The AFD100 power output circuitry makes this amp a real breakthrough in the world of amp heads. But is it REALLY as good as they say?
Marshall AFD100 'Appetite' SLASH Amp NEW Power Scaling Reduction Circuit from Marshall Amplification
What have we here... the bedroom players dream come true. Imagine cranking up that tube amp of yours to flat out on the preamp and the power amp with everything on eleven like the 'good old days'.
It sounds like a good idea right? Wrong - for many reasons none the least for what it would do to your hearing. I came from those times and I can tell you that when you REALLY feel those notes hit the back of your neck you know that's as far as the volume will go - yes I really did do that sometimes. But that is then and this is now.
Firstly, it would be likely if you play at home (in these stupid law times) that you would get a piece of paper with a fine on it, maybe an ASBO (for those that don't know what one of them is, its a bit like a restraining order from the rest of the world) and maybe even a few broken noses from your neighbors (you know how they can be at anything after 10:00 pm).
Secondly, running an amp with every knob on 10 (no not just the master and pre) will give you a crap sound. I learned that a very long time ago.
Thirdly, you will be wearing out the amp at some rate and the inevitable WILL happen - pop, spark, bang - then you go quiet.
STEP IN MARSHALL
Marshall amplification is not operated by a bunch of fools. They KNOW their market for kit and I'm sure they would agree that while amps are sold for large arenas and stages, there is a veritable army of guys who are 'bedroom' guitarists. Actually it might be a garage or an outhouse but it's all basically the same problem with a tube amp.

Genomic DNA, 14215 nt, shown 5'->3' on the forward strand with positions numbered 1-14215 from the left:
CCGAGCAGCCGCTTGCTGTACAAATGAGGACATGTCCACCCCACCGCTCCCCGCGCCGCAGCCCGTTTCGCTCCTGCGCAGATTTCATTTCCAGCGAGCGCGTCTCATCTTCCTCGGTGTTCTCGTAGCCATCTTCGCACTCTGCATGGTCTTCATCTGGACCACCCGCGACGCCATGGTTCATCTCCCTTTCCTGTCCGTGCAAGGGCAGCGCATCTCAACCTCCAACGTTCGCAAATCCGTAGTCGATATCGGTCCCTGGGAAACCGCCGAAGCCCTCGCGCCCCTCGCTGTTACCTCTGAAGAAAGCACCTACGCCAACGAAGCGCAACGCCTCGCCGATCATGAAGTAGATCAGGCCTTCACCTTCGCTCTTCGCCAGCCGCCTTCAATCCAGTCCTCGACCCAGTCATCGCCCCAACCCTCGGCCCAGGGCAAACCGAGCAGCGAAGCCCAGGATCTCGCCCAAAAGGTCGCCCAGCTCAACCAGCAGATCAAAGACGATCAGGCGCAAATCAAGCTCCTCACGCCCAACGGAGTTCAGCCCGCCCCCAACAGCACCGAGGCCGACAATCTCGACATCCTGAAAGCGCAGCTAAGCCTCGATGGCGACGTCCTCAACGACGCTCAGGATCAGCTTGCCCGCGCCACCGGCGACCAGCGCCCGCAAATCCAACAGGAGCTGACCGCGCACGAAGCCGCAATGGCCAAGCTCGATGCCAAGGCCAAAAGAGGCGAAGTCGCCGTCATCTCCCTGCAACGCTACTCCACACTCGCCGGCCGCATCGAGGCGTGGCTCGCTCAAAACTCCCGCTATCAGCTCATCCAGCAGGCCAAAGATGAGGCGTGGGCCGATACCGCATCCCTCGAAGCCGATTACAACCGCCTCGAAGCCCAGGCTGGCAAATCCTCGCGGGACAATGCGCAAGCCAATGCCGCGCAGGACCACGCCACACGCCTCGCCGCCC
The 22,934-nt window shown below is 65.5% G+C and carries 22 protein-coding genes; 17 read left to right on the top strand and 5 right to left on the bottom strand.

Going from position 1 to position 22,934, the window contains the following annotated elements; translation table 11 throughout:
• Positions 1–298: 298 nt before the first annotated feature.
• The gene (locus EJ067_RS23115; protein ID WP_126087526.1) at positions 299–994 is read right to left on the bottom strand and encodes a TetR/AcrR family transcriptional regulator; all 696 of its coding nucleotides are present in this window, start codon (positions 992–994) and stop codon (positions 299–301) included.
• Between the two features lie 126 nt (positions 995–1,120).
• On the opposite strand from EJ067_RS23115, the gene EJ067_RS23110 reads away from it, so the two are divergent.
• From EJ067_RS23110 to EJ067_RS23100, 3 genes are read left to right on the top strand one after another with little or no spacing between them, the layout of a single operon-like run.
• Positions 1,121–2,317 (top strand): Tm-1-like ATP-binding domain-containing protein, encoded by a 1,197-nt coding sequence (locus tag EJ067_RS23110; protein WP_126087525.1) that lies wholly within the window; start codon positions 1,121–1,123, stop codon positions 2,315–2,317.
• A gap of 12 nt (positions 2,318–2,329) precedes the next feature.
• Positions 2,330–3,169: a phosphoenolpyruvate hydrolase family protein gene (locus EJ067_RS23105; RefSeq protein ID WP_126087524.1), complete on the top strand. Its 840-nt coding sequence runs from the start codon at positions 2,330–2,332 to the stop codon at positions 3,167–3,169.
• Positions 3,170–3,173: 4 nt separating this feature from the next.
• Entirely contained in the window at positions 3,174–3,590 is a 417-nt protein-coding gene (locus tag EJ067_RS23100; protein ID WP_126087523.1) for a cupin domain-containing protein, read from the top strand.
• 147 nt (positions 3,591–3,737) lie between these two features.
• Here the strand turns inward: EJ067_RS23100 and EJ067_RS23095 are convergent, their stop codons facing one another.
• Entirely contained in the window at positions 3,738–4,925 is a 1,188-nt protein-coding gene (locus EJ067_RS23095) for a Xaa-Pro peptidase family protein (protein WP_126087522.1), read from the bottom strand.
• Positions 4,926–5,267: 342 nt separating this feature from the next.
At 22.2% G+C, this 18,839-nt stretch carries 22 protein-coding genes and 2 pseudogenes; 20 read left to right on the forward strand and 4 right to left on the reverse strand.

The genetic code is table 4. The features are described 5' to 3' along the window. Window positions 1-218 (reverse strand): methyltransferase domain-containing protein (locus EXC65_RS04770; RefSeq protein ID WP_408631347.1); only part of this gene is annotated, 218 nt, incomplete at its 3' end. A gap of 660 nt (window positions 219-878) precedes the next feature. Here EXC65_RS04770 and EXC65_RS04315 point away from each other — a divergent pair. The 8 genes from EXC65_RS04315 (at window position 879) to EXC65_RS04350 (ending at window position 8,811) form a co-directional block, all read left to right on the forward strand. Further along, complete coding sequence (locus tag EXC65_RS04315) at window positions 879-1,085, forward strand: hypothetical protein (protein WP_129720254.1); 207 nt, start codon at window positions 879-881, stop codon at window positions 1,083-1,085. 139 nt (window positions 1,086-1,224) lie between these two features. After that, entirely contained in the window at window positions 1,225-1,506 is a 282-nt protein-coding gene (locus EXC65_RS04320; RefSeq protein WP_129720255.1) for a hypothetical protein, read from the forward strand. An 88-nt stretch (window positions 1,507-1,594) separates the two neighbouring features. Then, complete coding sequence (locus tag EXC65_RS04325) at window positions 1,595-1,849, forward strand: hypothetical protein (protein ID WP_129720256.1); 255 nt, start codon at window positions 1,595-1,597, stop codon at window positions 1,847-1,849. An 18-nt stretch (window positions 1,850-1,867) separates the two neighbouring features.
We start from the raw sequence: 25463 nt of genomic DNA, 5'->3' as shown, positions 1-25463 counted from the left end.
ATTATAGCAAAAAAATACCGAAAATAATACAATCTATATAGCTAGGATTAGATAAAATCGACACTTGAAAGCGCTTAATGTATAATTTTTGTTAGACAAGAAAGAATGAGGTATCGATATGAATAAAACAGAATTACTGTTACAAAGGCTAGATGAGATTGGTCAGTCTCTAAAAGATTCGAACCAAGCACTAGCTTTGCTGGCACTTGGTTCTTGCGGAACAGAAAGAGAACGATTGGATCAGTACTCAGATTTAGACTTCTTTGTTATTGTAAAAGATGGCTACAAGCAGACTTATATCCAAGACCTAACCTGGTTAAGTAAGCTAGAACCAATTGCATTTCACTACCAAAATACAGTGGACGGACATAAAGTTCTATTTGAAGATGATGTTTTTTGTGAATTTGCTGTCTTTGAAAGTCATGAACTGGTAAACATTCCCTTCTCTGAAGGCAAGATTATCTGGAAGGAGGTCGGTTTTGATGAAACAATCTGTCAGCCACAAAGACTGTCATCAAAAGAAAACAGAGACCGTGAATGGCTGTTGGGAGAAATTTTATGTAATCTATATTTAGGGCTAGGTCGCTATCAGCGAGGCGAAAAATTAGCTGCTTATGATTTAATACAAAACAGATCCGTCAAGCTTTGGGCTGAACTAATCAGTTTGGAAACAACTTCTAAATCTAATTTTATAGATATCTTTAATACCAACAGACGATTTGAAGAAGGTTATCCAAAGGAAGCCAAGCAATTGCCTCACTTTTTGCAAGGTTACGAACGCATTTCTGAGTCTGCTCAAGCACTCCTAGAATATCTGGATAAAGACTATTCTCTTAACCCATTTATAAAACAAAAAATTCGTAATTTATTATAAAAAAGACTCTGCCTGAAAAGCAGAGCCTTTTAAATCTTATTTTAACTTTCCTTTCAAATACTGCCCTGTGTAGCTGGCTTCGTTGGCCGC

You have to TURN IT UP to get those tones - no matter whether you pedal the front end of the amp or have the best preamp in the world - tube distortion starts at volume - there is simply no getting away from it no matter what any HD500 guy will tell you.
Heres the answer:
I did talk about London amps in my review of this amp on this site so I wont bore you with too much about this.
But basically the Power knob on the AFD100 can allow your amp to run literally flat out with as low as 0.1 watt of output power.
Marshall claim that the sound of the amp is not affected at all. I beg to differ a little.
In my opinion, if you listen REALLY closely (not to the speakers - ouch) you can just about hear a slight change in tone of the amp. I admit that it is not a massive change but it is there.
However - as far as you and I am concerned the days of LOUD are over.
You can literally talk over the volume achievable with this little knob and the amp remaining flat out.
It is more than likely that Marshall will introduce this technology on most if not all new tube amps in future so don't be surprised about it - its that revolutionary. To my knowledge this is the first time Power Scaling of this type has been used by a world leading manufacturer.
Good for Marshall amps and good for you!
The Power Scaling has other effects too - like extending the life of your power tubes by up to ten times - and that's a feature that we all should be grateful of - it will save you a bucket of money over the years. Heres a simple table showing the power scaling and knob position effects:
As you can see the scaling does not appear to be linear - its more log than linear. For example at 12:00 its half way round outputting just 12 watts - but by 3:00 its 45 watts.
Be careful with that axe Eugene...
Although I do have a studio and record in there without constraints of noise I actually found this control very useful. By turning down the Power Scaling to reduce the amp output it also reduced the hissing somewhat - at least that's my story and its a useful side effect once again.
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